I’m going to level with you guys, following my Dropsy review, I questioned if modern point-and-click was even worth playing as a genre. After all, I’ve never enjoyed the “confuse the player intentionally” dev philosophy. With Dropsy having such great reviews, I was worried that the point-and-click genre would cater more to that fanbase, I mean just look at all the card games being made following Slay The Spire, and that Woolley Mountain would be built to appease them. It wasn’t.

It should be noted graphics are near the bottom of the totem pole as far as the importance of enjoying a game for me. Lots of ugly games such as Minecraft have great gameplay. Conversely, visually stunning games such as No Man’s Sky are about as fun as  a stormy night gameplay-wise. Up to this point, when talking about accessibility, I’ve strictly been talking about the things devs do, or don’t do, to make a game accessible to disabled players. However, there’s another kind of accessibility I feel bears talking about. On a scale of Starbucks in downtown Seattle to that one person at a party who hates ice cream, how inviting is your game to players to play? Woolley Mountain presents a warm tone right off the bat. As a result, I feel as though Woolley Mountain is one of those rare games where the visual style adds impact to the game as a whole.

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Imagine this but with Minecraft style graphics

Woolley Mountain is the kind of game I can tell the developers put some time to consider the wide spectrum of people playing the game. By using the bold white text centered in the middle of the screen by default without the need to check a special box or menu, it reduces the stigma of some disabled players that feel they stand, or sit, out by using the accessibility choices provided.

At its core, Woolley Mountain is your typical point and click adventure game with the stereotypical goal of saving someone from something/someone else, in this case children from witches and shadow monsters. However, I feel like abstracting the game in this sense is a disservice to the cheesy jokes, much like I subject IGT’s readers to in my reviews, and clever dialogue. In this genre, giving your game a personality is a must to stand out in the ever-crowded field of similar indies. I can happily report this game does that well. Retro gaming fans should rejoice too as 1980’s technology such as the ZX Spectrum and vinyl record players even help drive the plot. The whole experience is also voiced, adding another layer of immersion.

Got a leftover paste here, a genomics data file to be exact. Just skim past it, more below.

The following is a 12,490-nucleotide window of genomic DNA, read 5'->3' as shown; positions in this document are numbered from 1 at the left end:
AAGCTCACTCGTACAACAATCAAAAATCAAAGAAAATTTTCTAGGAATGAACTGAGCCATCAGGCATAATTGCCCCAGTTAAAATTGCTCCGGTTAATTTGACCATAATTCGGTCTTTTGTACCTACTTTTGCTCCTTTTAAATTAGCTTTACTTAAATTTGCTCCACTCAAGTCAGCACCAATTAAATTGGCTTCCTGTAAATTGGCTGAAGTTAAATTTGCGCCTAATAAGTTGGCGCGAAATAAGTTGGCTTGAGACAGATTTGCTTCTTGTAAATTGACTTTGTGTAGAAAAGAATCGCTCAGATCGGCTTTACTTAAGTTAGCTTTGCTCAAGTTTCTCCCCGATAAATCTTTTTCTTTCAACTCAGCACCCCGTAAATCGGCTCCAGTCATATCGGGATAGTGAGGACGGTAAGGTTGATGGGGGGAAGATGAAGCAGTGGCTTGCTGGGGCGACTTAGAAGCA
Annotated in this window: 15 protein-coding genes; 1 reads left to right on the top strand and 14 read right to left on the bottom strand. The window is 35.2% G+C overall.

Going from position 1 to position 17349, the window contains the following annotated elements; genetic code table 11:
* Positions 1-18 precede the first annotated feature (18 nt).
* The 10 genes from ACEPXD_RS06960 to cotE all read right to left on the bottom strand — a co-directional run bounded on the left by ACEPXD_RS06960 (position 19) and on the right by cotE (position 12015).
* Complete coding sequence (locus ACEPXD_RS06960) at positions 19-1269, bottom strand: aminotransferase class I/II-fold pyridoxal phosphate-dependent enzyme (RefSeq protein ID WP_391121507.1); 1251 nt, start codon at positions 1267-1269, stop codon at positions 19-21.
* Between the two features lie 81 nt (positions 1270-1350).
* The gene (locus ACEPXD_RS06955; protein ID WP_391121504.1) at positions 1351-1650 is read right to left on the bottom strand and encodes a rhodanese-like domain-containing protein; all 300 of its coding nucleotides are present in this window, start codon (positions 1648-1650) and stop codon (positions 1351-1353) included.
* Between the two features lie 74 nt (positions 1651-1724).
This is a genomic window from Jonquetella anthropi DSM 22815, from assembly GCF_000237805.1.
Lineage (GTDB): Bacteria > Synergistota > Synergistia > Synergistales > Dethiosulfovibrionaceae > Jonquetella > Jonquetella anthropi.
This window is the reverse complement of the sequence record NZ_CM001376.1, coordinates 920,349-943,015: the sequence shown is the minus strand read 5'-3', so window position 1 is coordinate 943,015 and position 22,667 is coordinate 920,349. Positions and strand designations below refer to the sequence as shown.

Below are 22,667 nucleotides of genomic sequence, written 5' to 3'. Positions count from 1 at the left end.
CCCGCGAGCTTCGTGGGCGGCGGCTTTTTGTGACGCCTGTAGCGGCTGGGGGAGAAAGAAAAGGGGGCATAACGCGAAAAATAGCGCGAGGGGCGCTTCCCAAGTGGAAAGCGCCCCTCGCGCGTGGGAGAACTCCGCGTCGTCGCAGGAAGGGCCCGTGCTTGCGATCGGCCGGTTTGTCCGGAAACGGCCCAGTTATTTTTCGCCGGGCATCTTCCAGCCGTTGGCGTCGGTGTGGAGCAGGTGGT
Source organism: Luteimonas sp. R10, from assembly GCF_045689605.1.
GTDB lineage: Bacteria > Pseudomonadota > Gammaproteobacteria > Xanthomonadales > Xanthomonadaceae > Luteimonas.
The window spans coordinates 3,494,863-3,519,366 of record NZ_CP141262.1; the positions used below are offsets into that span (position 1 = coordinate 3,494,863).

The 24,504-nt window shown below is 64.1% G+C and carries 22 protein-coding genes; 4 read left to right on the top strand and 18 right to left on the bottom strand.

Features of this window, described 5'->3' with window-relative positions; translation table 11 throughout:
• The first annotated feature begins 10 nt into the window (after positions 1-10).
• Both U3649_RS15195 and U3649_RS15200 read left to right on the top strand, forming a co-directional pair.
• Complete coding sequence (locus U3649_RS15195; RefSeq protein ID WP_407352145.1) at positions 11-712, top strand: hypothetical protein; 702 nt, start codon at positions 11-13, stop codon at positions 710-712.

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I bet the character wondered how to pay off his outstanding tab

The game isn’t perfect though. At the beginning of the game, there’s a minigame using an arcade cabinet that gives you a certain item that I felt requires greater reflexes then my cerebral palsy allows. A very similar problem occurred towards the end of the game in my final battle against the witch. Both times I felt like my victory was a sheer coincidence and not truly earned. On top of this, I found Act 2 way harder and less straightforward than Acts 1 or 3. However, the developer takes a great step in helping struggling players by including an official walkthrough on the game’s website to try to reduce the amount of rage quitting on the part of the player. Personally, I still feel like hints should be included in-game, but it’s a big step up from other point-and-click adventures I’ve played. Even with its flaws, I’d recommend The Mystery of Woolley Mountain to anyone seeking a fun, family-friendly, point-and-click adventure. I for sure love it 3000. Editor’s Note: That’s an Avengers: Endgame reference, hope you get it, cause I don’t.

 

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The Mystery of Woolley Mountain was developed by Lightfoot Bros with Switch publishing handled by Huey Games
Point of Sale: Steam, Itch.io, and Switch
Price $14.99 on Steam and Itch. $12.99 on Switch.

 

_The Seal

A Steam review key was provided by Huey Games as part of a #KickstarterSelect event.

Djf1107 has awarded The Mystery of Woolley Mountain the Indie Gamer Team Seal of Approval.

 

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